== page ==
The rarefied spectacle of hundreds of migrating cranes converging on an ecological oasis in West Valley may become a sight available to the general public this fall if Montana Fish, Wildlife and Parks accepts a public access easement next month.
The quarter-acre parcel that would be designated a public viewing area amounts to a mere postage stamp of the sprawling 400-acre West Valley Wetlands area north of Kalispell, but it’s a critical component of the project’s funding mechanisms, which stipulate public access in awarding grant money.
FWP has submitted a draft environmental assessment for its proposal to accept the donated parcel into its suite of management units to provide wildlife viewing opportunities to the general public, and offer it as an educational tool for local schools.
For years the Flathead Land Trust has been working to obtain funding to protect the area, and has been successful in gradually closing the funding gap on the $1.4 million project.
About $400,000, or one-third of the total cost, was donated by the landowners, and the remaining fundraising goal is within the nonprofit organization’s grasps.
According to FWP wildlife biologist Chris Hammond, without the agency’s participation, the project cannot be completed because Flathead Land Trust will lose $85,000 in funding from the Montana fish and Wildlife Conservation Trust because it requires public access as a stipulation for funding.
The West Valley Wetlands conservation project helps to conserve a 400-acre section of family farmland that supports 144 species of bird, with special focus on sandhill cranes. The property includes a unique 45-acre pothole wetland used by tens of thousands of migratory waterfowl and shorebirds, and hundreds of sandhill cranes each year.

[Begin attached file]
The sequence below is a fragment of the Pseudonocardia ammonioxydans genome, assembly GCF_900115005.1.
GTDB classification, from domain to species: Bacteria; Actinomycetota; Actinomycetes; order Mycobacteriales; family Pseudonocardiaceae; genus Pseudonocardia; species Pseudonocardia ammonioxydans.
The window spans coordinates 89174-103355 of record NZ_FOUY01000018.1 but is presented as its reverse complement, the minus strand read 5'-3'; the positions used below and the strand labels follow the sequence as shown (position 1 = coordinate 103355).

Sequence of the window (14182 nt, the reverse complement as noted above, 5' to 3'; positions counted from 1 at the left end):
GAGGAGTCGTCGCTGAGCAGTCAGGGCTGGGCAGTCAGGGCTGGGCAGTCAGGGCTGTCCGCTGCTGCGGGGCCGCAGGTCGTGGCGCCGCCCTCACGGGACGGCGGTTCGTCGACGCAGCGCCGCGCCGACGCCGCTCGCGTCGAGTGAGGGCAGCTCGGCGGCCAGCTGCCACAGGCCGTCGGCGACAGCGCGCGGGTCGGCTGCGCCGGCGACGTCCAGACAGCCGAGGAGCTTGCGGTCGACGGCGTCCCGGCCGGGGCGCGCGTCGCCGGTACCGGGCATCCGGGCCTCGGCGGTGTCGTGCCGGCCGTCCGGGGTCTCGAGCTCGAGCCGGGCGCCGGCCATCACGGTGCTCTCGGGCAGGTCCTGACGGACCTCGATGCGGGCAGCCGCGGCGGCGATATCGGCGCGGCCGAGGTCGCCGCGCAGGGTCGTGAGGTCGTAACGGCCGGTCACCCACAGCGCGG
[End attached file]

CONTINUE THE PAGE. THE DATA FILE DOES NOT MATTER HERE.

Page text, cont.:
Once the land is placed into a conservation easement, it would remain in private ownership managed by the landowner, but would protect the property from becoming a residential subdivision or commercially developed in perpetuity. It would instead stay in agriculture with limited residential use.
According to supporters, the project is especially critical for sandhill cranes as it protects part of the only known staging area in the Flathead Valley used by as many as 400 cranes to rest and refuel for up to two months on their fall migration from as far north as the Arctic to as far south as Mexico.
A bird-viewing area for the public will also be created as an educational site for local schools. It is situated about two miles north of Kalispell near the Stillwater River, and is bordered to the west by West Valley Drive and to the east by West Springcreek Road.
The conservation project will also protect a family-farming legacy in West Valley by keeping the farmland intact and allow for future agricultural production.
If the Fish and Wildlife Commission accepts the easement during its April meeting, the viewing site could be available in time for the fall migration.
The environmental assessment is available online at here. Public comments must be received by 5 p.m., March 13. Questions can be directed to FWP wildlife biologist Chris Hammond at email@example.com.